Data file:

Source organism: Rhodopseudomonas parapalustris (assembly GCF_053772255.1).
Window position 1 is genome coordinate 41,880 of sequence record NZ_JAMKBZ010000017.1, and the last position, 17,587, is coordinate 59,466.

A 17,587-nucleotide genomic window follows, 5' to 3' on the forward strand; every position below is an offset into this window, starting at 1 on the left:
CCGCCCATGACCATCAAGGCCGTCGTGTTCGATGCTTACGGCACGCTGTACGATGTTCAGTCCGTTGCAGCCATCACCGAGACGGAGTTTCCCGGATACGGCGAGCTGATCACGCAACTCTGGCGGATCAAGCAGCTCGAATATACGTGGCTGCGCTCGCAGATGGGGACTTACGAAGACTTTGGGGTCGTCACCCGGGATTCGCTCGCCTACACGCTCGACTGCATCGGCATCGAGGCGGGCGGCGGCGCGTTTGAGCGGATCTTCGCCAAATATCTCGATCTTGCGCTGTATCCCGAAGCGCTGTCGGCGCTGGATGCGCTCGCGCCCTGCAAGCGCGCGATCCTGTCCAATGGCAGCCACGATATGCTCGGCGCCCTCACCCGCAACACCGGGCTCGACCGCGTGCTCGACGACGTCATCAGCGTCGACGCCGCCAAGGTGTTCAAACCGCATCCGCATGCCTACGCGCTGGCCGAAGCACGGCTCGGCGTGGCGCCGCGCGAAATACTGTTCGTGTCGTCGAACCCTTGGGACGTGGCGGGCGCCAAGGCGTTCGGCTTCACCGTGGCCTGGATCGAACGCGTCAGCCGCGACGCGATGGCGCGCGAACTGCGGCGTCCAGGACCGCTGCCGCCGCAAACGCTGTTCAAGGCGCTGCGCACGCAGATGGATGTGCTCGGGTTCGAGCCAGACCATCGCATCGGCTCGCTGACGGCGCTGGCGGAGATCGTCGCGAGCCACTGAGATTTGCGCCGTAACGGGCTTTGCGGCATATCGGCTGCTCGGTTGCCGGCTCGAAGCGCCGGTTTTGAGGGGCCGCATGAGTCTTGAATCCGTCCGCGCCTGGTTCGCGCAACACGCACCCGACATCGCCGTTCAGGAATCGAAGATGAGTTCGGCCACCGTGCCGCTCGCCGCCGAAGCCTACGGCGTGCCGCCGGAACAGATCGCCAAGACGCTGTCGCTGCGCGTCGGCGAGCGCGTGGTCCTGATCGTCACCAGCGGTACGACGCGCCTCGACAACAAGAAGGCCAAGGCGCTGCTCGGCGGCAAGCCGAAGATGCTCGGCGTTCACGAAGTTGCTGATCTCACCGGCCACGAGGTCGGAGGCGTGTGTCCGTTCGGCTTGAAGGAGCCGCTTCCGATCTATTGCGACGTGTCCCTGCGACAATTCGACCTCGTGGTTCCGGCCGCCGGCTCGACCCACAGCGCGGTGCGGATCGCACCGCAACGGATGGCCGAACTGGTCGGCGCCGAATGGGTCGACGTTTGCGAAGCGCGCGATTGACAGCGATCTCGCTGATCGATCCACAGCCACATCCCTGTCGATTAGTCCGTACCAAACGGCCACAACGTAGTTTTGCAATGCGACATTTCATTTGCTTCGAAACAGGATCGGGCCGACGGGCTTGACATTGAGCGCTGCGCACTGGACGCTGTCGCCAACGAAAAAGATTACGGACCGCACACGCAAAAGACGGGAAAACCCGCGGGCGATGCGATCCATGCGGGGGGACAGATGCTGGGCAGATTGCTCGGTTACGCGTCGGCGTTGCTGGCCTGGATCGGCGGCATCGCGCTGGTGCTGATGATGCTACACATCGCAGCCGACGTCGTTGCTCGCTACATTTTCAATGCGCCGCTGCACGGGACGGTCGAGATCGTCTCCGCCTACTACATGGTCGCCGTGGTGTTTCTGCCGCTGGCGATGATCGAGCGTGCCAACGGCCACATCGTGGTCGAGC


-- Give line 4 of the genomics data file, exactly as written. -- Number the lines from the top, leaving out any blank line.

CCGCCCATGACCATCAAGGCCGTCGTGTTCGATGCTTACGGCACGCTGTACGATGTTCAGTCCGTTGCAGCCATCACCGAGACGGAGTTTCCCGGATACGGCGAGCTGATCACGCAACTCTGGCGGATCAAGCAGCTCGAATATACGTGGCTGCGCTCGCAGATGGGGACTTACGAAGACTTTGGGGTCGTCACCCGGGATTCGCTCGCCTACACGCTCGACTGCATCGGCATCGAGGCGGGCGGCGGCGCGTTTGAGCGGATCTTCGCCAAATATCTCGATCTTGCGCTGTATCCCGAAGCGCTGTCGGCGCTGGATGCGCTCGCGCCCTGCAAGCGCGCGATCCTGTCCAATGGCAGCCACGATATGCTCGGCGCCCTCACCCGCAACACCGGGCTCGACCGCGTGCTCGACGACGTCATCAGCGTCGACGCCGCCAAGGTGTTCAAACCGCATCCGCATGCCTACGCGCTGGCCGAAGCACGGCTCGGCGTGGCGCCGCGCGAAATACTGTTCGTGTCGTCGAACCCTTGGGACGTGGCGGGCGCCAAGGCGTTCGGCTTCACCGTGGCCTGGATCGAACGCGTCAGCCGCGACGCGATGGCGCGCGAACTGCGGCGTCCAGGACCGCTGCCGCCGCAAACGCTGTTCAAGGCGCTGCGCACGCAGATGGATGTGCTCGGGTTCGAGCCAGACCATCGCATCGGCTCGCTGACGGCGCTGGCGGAGATCGTCGCGAGCCACTGAGATTTGCGCCGTAACGGGCTTTGCGGCATATCGGCTGCTCGGTTGCCGGCTCGAAGCGCCGGTTTTGAGGGGCCGCATGAGTCTTGAATCCGTCCGCGCCTGGTTCGCGCAACACGCACCCGACATCGCCGTTCAGGAATCGAAGATGAGTTCGGCCACCGTGCCGCTCGCCGCCGAAGCCTACGGCGTGCCGCCGGAACAGATCGCCAAGACGCTGTCGCTGCGCGTCGGCGAGCGCGTGGTCCTGATCGTCACCAGCGGTACGACGCGCCTCGACAACAAGAAGGCCAAGGCGCTGCTCGGCGGCAAGCCGAAGATGCTCGGCGTTCACGAAGTTGCTGATCTCACCGGCCACGAGGTCGGAGGCGTGTGTCCGTTCGGCTTGAAGGAGCCGCTTCCGATCTATTGCGACGTGTCCCTGCGACAATTCGACCTCGTGGTTCCGGCCGCCGGCTCGACCCACAGCGCGGTGCGGATCGCACCGCAACGGATGGCCGAACTGGTCGGCGCCGAATGGGTCGACGTTTGCGAAGCGCGCGATTGACAGCGATCTCGCTGATCGATCCACAGCCACATCCCTGTCGATTAGTCCGTACCAAACGGCCACAACGTAGTTTTGCAATGCGACATTTCATTTGCTTCGAAACAGGATCGGGCCGACGGGCTTGACATTGAGCGCTGCGCACTGGACGCTGTCGCCAACGAAAAAGATTACGGACCGCACACGCAAAAGACGGGAAAACCCGCGGGCGATGCGATCCATGCGGGGGGACAGATGCTGGGCAGATTGCTCGGTTACGCGTCGGCGTTGCTGGCCTGGATCGGCGGCATCGCGCTGGTGCTGATGATGCTACACATCGCAGCCGACGTCGTTGCTCGCTACATTTTCAATGCGCCGCTGCACGGGACGGTCGAGATCGTCTCCGCCTACTACATGGTCGCCGTGGTGTTTCTGCCGCTGGCGATGATCGAGCGTGCCAACGGCCACATCGTGGTCGAGC